I was not particularly impressed with this book. Now, since this book is known as a feminist book, your first thought is probably, ‘that’s because you are not female’ and sure. It’s a world in which the women are stripped of all rights except producing children, and how evil that is. The problem is that the way the narrator fixates on sex and children, it is pretty clear that the is all she really does care about. Even the one female who puts up resistance, Moira, has given up after one failed attempt. The only actual rescue, according to the epilogue, has to be arranged by a man. Really?
By all accounts, the modern TV show does a much better job of it, making our protagonist a leader of the resistance. However, I have not seen the show. My overall impression of the book is a world written solely to justify feeling a victim as a female. Men are evil, it says, look what they would do if they got their way! Everything is terribly depressing and ugh. I feel highly skeptical about how easily and quickly this society got setup as well, the weakness of the world-building makes all the lessons it is supposed to teach feel weak as well. How did this become a classic book?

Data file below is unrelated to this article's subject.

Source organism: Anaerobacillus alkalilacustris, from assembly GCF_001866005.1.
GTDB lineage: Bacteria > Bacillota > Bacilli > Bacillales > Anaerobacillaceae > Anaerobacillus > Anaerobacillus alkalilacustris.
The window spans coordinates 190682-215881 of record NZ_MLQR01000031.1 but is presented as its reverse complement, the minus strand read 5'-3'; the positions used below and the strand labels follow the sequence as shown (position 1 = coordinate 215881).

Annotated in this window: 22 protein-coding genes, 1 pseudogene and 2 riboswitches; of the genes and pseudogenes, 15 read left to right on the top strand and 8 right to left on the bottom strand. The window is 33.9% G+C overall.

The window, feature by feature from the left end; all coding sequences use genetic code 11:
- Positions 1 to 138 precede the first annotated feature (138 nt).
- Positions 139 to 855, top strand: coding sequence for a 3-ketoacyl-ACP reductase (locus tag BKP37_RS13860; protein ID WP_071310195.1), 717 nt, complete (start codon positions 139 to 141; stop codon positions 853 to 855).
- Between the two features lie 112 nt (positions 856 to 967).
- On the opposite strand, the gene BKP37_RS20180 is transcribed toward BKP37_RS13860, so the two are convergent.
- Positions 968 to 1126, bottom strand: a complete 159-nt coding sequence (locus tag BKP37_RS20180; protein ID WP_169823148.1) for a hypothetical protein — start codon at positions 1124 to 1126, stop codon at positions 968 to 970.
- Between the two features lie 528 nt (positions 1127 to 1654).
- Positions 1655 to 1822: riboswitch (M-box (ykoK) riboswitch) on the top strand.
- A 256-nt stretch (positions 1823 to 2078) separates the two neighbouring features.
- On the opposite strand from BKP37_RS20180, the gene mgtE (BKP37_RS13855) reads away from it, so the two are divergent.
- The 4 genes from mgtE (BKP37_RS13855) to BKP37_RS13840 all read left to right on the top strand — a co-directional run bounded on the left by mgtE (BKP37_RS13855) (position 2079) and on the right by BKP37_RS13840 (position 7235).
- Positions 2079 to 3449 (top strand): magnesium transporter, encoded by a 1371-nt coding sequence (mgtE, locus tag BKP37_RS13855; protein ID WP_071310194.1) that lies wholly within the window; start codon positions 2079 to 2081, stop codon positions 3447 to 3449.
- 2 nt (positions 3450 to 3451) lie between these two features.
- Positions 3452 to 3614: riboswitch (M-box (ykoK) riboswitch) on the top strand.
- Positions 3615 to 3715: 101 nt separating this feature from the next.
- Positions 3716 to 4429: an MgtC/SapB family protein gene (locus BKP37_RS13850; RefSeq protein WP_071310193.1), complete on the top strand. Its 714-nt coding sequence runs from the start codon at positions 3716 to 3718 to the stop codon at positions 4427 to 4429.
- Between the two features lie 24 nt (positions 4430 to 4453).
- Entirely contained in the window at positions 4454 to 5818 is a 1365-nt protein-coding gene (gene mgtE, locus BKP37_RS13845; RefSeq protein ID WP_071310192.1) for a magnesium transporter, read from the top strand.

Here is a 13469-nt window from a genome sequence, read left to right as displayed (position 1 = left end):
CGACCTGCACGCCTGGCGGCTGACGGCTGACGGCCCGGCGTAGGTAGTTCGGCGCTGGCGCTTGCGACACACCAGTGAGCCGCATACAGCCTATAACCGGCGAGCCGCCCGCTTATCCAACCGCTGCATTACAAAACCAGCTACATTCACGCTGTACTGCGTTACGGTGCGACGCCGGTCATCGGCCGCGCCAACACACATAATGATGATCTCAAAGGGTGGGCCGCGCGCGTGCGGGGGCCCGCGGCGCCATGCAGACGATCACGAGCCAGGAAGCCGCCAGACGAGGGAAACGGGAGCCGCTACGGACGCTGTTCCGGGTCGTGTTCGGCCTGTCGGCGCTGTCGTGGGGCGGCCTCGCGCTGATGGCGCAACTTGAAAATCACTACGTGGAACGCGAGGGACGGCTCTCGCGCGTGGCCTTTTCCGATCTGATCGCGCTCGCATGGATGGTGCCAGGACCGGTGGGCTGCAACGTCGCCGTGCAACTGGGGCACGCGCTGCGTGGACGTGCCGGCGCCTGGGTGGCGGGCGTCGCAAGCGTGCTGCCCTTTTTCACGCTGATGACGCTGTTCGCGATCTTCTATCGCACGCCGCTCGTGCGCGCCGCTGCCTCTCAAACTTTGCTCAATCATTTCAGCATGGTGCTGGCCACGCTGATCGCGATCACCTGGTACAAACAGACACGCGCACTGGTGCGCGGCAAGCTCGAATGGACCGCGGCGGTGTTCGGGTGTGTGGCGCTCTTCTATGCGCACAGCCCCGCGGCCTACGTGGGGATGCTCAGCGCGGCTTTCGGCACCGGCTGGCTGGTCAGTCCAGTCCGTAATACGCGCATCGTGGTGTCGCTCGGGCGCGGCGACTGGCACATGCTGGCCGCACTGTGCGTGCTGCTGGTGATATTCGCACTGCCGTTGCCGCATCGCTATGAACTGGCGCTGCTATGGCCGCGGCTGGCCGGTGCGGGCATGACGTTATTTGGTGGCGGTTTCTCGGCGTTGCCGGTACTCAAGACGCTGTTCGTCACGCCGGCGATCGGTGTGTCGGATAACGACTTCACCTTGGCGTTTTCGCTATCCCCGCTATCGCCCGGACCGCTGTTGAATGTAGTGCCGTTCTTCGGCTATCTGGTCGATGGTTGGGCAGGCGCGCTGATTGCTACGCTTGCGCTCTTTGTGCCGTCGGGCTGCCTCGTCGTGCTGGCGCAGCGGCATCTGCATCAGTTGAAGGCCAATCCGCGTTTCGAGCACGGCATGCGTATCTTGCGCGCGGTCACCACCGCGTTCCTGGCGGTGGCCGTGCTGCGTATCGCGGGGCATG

Well, I went to Amazon reviews to answer these questions. Firstly, I took heart in a lot of people agreeing with me on these points. It seems the positive reviews are mostly from those people who enjoyed the emotional feel of the hopeless nightmare. Or at least it otherwise felt powerful to them. Personally, I think I could have gotten the point made with a chapter or so of it, before moving onto exploring the world in further depth, and making things happen.